By Kathleen Hale - Unit Chair, Western Reserve Herb Society
Only connect! That was the whole of her sermon. Only connect the prose and the passion, and both will be exalted, and human love will be seen at its height. Live in fragments no longer.”
― E.M. Forster, Howards End
It will surprise absolutely no one, that I am starting a new gardening passion in the New Year. I’m growing mushrooms! Well, I have a batch of Blue Oyster (Pleurotus ostreatus var, columbinus) mushrooms starting down in my basement laboratory. The Case Western Reserve University Farm, also known as Squire Valleevue Farm, offers classes in growing mushrooms. Having taken precisely only one of those classes, and visited the Cave of Wonders that is the Farm’s Mushroom Cellar, I now consider myself an expert.
Well, maybe not an expert. But it does have me thinking a lot about mushrooms. Spreading the mushroom spawn evenly through a bunch of newly pasteurized, wet, shredded straw, ready to stuff the mess into a clear plastic film cylinder, I remembered the packet of “Mike” or mycorrhizae, purchased from some overpriced plant catalog, that I carried around in my jacket pocket last spring, having been assured that roses and other plants absolutely love to be planted with a fungal assist around their roots. Who knows?
The thing is, the fungus world is complicated and fascinating. As any gardener paying attention can tell you, plants communicate with each other. And fungi facilitate that communication. A mycorrhiza is a symbiotic association between a fungus and a plant. The fungus inhabits the plant’s root system. This colonization benefits the plant’s nutrition, soil biology and soil chemistry. We don’t yet have a clue about all the services provided by mycorrhizae. This is new and exciting stuff. But one fascinating area of study is how the mycorrhizae act as “bankers”, saving up nitrogen to distribute to the plant roots in times of nitrogen shortage. Mycorrhizal networks don’t just help out individual plants. They appear to facilitate communication and cooperation between plants.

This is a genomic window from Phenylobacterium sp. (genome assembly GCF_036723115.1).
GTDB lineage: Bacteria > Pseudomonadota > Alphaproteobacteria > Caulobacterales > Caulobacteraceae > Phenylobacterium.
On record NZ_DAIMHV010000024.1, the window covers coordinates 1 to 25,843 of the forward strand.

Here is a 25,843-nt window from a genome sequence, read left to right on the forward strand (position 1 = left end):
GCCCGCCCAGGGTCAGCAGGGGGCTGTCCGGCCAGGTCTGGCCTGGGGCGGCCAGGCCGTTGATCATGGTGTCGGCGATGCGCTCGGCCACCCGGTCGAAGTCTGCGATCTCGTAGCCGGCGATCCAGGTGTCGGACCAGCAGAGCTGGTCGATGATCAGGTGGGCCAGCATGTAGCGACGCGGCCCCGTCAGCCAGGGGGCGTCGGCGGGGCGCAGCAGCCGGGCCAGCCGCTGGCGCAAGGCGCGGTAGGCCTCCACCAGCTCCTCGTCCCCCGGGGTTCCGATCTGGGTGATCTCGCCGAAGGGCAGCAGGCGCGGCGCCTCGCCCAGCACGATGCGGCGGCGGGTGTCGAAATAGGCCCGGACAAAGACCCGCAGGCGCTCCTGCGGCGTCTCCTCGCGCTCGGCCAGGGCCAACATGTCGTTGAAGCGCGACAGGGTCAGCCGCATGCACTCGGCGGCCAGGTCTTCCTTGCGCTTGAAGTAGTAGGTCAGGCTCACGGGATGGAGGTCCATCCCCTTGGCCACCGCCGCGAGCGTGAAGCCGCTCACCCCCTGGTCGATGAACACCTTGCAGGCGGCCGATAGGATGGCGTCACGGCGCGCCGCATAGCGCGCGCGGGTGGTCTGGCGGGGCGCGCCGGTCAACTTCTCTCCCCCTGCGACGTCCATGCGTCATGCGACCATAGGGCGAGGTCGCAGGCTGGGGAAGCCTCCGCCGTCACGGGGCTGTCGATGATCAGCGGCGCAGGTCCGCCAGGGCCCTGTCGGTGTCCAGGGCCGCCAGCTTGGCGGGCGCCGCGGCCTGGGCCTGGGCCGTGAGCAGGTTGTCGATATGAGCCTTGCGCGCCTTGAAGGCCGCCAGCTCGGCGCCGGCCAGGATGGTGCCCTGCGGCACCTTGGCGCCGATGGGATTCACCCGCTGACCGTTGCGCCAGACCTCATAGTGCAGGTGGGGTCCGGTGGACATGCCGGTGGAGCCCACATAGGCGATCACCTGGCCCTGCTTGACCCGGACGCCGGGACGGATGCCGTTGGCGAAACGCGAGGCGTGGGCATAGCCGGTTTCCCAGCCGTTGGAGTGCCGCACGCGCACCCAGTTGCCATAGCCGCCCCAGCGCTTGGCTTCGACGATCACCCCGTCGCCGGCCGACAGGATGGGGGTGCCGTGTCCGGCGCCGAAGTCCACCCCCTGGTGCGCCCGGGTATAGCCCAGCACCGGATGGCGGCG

Nerdy enough for you yet? Well, I do have a point, and it has to do with good gardeners in a New Year. We need to connect with each other. More important, we need to connect in ways that are “mutualistic”, a word used to describe the relationship between plants and mycorrhizae. This sometimes can be difficult. We are perhaps more complicated than those fungal tendrils, and less likely to explore new territory. We can be resistant to putting ourselves out there. Gardening can seem to be a solitary activity, until you realize the teeming world of organisms working around us.
Our human gardening companions are worth exploring.
In the New Year, I challenge you to put yourself out there. Only connect.